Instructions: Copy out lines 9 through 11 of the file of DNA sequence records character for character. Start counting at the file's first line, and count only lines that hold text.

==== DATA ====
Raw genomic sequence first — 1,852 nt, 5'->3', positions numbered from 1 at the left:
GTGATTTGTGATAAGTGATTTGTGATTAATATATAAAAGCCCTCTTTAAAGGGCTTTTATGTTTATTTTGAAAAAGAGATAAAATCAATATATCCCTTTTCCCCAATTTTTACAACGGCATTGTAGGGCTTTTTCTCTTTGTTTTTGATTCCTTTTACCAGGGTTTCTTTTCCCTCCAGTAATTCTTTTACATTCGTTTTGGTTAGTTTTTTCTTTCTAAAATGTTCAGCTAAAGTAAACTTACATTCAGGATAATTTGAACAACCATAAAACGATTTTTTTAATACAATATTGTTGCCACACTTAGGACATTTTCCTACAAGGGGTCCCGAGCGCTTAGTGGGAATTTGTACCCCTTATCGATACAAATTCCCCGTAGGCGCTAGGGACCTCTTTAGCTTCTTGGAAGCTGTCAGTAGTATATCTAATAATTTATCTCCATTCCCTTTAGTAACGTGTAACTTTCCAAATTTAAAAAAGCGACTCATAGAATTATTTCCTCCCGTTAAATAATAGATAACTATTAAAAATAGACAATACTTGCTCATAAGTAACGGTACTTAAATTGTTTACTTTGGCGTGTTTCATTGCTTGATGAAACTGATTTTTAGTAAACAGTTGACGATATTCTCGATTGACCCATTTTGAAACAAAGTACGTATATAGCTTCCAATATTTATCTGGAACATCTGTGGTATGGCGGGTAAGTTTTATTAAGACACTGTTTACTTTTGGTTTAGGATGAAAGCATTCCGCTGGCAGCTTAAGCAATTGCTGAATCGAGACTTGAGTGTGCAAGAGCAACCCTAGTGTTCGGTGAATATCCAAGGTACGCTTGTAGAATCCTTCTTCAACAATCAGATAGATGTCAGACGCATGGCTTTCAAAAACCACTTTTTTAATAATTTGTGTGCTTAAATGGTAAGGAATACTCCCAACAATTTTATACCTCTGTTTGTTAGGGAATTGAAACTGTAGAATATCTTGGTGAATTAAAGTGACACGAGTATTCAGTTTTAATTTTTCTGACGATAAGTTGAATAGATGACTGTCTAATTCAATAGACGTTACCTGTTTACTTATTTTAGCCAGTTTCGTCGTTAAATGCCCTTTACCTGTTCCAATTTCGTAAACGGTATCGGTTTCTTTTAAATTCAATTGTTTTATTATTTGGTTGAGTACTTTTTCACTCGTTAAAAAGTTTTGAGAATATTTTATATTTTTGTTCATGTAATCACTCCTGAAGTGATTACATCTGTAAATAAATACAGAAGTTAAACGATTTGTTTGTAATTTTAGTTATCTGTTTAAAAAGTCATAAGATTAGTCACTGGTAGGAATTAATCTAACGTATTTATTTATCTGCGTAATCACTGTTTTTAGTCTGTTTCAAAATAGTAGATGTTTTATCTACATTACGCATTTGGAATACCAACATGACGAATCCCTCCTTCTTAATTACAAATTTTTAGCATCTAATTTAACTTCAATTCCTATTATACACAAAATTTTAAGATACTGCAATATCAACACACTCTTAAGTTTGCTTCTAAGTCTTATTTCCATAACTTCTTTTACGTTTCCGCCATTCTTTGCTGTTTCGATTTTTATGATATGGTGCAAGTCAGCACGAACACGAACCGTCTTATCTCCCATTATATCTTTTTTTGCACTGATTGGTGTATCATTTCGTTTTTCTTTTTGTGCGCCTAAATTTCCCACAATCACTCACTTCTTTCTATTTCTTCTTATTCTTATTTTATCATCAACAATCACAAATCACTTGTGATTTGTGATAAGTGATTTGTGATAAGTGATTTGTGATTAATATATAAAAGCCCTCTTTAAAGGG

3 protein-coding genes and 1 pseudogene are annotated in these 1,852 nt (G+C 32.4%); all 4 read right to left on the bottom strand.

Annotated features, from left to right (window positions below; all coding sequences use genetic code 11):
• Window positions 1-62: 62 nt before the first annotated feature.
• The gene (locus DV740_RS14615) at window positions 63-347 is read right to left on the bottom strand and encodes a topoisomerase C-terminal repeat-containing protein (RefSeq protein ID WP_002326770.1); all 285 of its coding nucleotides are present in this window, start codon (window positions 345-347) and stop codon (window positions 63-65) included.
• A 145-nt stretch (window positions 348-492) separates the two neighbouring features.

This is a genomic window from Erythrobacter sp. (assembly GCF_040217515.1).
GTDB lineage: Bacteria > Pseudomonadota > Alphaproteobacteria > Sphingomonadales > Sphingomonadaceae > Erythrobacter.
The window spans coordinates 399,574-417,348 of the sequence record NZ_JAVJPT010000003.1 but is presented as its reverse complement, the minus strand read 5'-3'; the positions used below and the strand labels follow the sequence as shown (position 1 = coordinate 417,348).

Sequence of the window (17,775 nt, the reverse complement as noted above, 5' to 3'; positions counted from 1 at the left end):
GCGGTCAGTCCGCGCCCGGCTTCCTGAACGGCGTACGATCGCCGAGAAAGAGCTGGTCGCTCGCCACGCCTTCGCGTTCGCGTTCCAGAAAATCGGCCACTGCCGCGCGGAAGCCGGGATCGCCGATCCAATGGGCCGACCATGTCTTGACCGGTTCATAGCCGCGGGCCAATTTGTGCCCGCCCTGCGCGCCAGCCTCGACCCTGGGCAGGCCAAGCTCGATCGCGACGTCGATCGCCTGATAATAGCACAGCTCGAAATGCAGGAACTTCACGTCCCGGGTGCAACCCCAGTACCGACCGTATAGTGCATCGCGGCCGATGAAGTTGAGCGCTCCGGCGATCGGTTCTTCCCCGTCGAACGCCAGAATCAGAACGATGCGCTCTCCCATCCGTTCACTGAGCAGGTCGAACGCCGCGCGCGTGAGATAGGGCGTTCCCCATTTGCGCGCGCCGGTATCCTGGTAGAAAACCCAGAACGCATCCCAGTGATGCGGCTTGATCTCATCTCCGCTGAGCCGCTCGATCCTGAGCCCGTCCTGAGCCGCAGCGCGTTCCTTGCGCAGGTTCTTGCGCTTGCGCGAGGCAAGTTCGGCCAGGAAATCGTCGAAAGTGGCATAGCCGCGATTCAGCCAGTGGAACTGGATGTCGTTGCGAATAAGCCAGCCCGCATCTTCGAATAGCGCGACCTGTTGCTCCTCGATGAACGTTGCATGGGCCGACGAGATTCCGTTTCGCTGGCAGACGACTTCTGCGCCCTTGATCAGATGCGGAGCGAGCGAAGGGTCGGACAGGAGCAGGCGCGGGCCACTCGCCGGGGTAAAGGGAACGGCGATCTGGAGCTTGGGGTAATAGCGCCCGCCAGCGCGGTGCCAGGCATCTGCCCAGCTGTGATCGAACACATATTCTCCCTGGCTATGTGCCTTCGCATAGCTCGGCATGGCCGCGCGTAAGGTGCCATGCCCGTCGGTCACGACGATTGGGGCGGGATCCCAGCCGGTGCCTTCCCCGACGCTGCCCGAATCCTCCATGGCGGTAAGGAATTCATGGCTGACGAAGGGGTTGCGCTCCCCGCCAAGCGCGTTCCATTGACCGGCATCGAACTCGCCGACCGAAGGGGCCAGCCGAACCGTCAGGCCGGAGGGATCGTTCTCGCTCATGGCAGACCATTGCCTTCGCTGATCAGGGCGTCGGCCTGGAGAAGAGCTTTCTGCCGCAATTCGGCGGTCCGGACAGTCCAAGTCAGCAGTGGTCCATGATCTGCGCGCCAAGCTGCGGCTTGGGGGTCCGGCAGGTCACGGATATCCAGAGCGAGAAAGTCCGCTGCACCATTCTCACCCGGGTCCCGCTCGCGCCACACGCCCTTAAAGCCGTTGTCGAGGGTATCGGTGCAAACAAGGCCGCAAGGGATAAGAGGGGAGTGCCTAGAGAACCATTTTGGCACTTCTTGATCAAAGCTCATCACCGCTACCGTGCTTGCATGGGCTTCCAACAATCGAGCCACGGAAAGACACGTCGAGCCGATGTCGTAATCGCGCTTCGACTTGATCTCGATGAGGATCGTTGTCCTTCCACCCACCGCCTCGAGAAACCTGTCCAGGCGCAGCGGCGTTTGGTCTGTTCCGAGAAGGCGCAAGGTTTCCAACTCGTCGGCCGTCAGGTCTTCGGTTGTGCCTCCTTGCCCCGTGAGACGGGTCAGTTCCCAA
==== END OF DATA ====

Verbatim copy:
GTDB lineage: Bacteria > Pseudomonadota > Alphaproteobacteria > Sphingomonadales > Sphingomonadaceae > Erythrobacter.
The window spans coordinates 399,574-417,348 of the sequence record NZ_JAVJPT010000003.1 but is presented as its reverse complement, the minus strand read 5'-3'; the positions used below and the strand labels follow the sequence as shown (position 1 = coordinate 417,348).

Sequence of the window (17,775 nt, the reverse complement as noted above, 5' to 3'; positions counted from 1 at the left end):